En Banc Ninth Circuit Will Clarify When a Subdivided Mass Action Can Be Removed Under CAFA

Back in December, we blogged about two cases in the Ninth Circuit that were the latest skirmishes in the fight over whether plaintiffs can evade removal under the Class Action Fairness Act of 2005 (“CAFA”) by artificially subdividing their mass actions. Plaintiffs have sought to make an end-run around CAFA’s provision permitting removal of mass … Continue Reading

Do Employers Have To Pay Unionized Workers For Time Spent Donning and Doffing Safety Gear? Supreme Court Says No.

In recent years, one of the hottest types of collective actions against employers under the Fair Labor Standards Act (“FLSA”) is what is commonly called a “donning and doffing claim”—a lawsuit for unpaid wages for time employees spent changing clothes for work, such as putting on uniforms, safety gear, and the like. In a recent … Continue Reading

Floodgates to New York Telemarketing Class Actions Under the TCPA Are Open, Says Second Circuit

Just in time for the holidays, the Second Circuit’s recent decision in Bank v. Independence Energy Group LLC has dropped a lump of coal in the business community’s stocking. In this case, the “lump of coal” is an open door to class actions under the Telephone Consumer Protection Act in federal courts in New York. … Continue Reading

The Fate of Hollywood Internship Programs May Rest With the Second Circuit

Former interns used to get revenge against their employers by writing tell-all blog posts and memoirs. Now, they’re lending their names to plaintiffs’ lawyers, who then file wage-and-hour class or collective actions alleging that interns must be paid like hourly employees. The unpaid internship is among the hottest areas in wage-and-hour litigation. Two of the … Continue Reading

You’ve Settled the Class Action—Can the State AG Demand Another Payout?

One of the more alarming recent developments in the class-action arena is the increase in actions by state attorneys general that mirror private class actions. These state AG actions aren’t like the typical enforcement action, in which the government pursues claims for civil penalties that are distinct from the relief sought in the private class … Continue Reading

Video Interview: Discussing Class Actions in the Supreme Court with LXBN TV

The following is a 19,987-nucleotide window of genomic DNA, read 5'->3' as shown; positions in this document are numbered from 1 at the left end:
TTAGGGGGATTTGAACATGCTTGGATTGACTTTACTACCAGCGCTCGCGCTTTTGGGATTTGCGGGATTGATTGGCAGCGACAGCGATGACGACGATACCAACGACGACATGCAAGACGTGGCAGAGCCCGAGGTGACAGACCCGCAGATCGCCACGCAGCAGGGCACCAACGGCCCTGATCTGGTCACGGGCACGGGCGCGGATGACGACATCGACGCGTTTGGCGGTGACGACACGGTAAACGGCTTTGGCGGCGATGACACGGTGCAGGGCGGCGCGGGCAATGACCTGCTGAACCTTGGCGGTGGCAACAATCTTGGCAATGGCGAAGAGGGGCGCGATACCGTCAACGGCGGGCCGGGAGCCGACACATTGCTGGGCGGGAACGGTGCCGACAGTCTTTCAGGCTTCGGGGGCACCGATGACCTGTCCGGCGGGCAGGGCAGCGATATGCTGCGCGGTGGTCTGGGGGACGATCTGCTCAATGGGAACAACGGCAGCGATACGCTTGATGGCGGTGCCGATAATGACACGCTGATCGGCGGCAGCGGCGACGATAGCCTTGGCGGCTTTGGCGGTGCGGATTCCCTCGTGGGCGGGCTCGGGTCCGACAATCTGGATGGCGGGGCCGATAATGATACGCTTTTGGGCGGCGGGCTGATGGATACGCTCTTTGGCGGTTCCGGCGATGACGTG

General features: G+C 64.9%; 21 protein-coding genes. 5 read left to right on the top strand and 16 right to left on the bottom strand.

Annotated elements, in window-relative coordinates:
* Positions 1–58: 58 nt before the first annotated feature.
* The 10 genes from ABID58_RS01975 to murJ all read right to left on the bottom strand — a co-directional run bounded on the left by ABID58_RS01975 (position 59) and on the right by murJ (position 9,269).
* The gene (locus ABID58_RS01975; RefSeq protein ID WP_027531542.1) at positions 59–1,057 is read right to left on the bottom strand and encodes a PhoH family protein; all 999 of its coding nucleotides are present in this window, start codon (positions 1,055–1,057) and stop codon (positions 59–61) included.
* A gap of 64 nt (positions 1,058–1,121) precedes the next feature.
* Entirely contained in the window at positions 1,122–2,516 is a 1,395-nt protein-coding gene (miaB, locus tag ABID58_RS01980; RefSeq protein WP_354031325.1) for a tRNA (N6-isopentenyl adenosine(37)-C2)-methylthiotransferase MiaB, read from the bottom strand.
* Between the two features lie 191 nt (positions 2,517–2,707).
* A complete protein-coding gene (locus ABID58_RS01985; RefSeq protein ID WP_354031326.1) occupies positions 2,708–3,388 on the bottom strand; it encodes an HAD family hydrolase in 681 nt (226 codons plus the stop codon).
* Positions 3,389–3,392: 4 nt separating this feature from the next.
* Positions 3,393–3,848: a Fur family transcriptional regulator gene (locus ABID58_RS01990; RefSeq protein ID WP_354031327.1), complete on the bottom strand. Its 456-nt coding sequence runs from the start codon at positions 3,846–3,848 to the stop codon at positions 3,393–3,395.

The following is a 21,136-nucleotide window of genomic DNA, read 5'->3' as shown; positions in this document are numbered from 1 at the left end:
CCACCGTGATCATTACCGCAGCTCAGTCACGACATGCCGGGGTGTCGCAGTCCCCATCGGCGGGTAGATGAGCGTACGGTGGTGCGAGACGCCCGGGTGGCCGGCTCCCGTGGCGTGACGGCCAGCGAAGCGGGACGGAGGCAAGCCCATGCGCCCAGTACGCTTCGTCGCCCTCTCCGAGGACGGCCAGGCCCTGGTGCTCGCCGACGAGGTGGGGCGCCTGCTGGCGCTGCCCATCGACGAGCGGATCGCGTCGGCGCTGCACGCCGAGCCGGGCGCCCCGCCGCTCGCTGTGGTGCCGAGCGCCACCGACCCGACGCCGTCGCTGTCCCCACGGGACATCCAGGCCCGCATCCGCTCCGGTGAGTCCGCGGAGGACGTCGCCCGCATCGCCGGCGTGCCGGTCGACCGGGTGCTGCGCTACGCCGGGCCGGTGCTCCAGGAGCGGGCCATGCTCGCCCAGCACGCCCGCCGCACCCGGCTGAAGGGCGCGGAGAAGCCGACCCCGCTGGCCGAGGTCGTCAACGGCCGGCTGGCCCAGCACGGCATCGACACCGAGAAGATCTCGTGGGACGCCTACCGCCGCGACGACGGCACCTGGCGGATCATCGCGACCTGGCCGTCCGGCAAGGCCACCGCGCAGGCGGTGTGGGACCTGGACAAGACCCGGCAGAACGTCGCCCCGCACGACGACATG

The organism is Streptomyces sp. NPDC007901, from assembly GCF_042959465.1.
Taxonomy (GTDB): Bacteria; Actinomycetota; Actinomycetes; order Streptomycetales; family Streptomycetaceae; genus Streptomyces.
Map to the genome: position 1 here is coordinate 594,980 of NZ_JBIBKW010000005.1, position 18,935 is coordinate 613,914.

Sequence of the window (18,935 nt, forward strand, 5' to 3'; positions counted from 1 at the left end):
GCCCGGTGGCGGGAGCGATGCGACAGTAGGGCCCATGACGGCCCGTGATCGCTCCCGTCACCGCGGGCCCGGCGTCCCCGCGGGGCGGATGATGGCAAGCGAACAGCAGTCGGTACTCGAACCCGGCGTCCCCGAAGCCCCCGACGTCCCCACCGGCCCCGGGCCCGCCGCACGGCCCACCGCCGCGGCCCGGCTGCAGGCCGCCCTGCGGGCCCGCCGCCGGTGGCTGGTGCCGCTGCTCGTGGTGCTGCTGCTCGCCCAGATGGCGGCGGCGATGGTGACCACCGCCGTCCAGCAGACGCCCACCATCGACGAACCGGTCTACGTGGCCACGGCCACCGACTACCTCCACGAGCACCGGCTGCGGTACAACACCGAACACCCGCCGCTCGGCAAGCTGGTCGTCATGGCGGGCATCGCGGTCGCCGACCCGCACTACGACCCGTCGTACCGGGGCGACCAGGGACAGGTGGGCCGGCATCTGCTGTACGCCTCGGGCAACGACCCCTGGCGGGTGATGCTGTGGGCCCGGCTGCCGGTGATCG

Following up on our recent coverage of Mississippi ex rel. Hood v. AU Optronics Corp., my colleague Archis Parasharami had the opportunity to discuss the subject with Colin O’Keefe of LXBN. In this brief video interview, Archis discusses some of the class action issues that the Supreme Court is confronting now or may confront in the … Continue Reading

Will the En Banc Ninth Circuit Clarify When a Subdivided Mass Action Can Be Removed Under CAFA?

We’ve blogged before about plaintiffs’ attempts to circumvent the “mass action” provisions in the Class Action Fairness Act of 2005 (“CAFA”), which  allow defendants to remove to federal court certain cases raising “claims of 100 or more persons that are proposed to be tried jointly.” 28 U.S.C. § 1332(d)(11)(B)(i). To evade removal, creative plaintiffs’ lawyers … Continue Reading

Justice Alito Addresses A Federal District Judge’s Policy Of Requiring Race- and Gender-Conscious Selection of Class Counsel

For the second time in two weeks, the Supreme Court’s denial of certiorari in a class action case—this time, Martin v. Blessing—has garnered significant attention because of a separate statement by a Justice concerning the denial of review. In Martin, the petitioner challenged the policy of one federal judge in the Southern District of New … Continue Reading

Ninth Circuit Chief Judge Alex Kozinski Objects to Class Settlement

It’s always worth a look when a federal judge steps down from Olympus the bench to act as an ordinary mortal litigant.  Class action aficionados in particular should not  miss Alison Frankel’s report for Reuters, discussing a remarkable objection by Chief Judge Kozinksi and his wife to approval of a class settlement in a case in which he happens to be a class member.… Continue Reading

Upcoming Webinar on New TCPA Rules

Last month, the FCC’s new rules under the Telephone Consumer Protection Act (TCPA) for consent telemarketing calls went into effect.  (We’ve previously discussed those rules on this blog.)  On Wednesday (November 13), I’ll be co-presenting a 90-minute CLE webinar about the new rules for Bloomberg BNA.  For more information or to register, please visit Bloomberg … Continue Reading

Third Circuit Rulings Give Teeth to Ascertainability Requirement for Class Certification

The “ascertainability” requirement for class certification is a crucial safeguard for both defendants and absent class members. There is some debate about its origin: some courts have held that it is implicit in Rule 23 that class members must be readily identifiable; others find ascertainability to be rooted in Rule 23(a)(1)’s numerosity mandate or Rule … Continue Reading

Update: Ninth Circuit to Decide Whether an Offer of Judgment to a Named Plaintiff Will Moot a Class Action

We’ve previously written about the petition for interlocutory appeal in Chen v. Allstate Insurance Co., a TCPA class action that involves an important issue for class action practitioners:  can a named plaintiff refuse an offer of judgment for full relief and continue pursuing a class action?  The Ninth Circuit recently granted (pdf) the petition and can … Continue Reading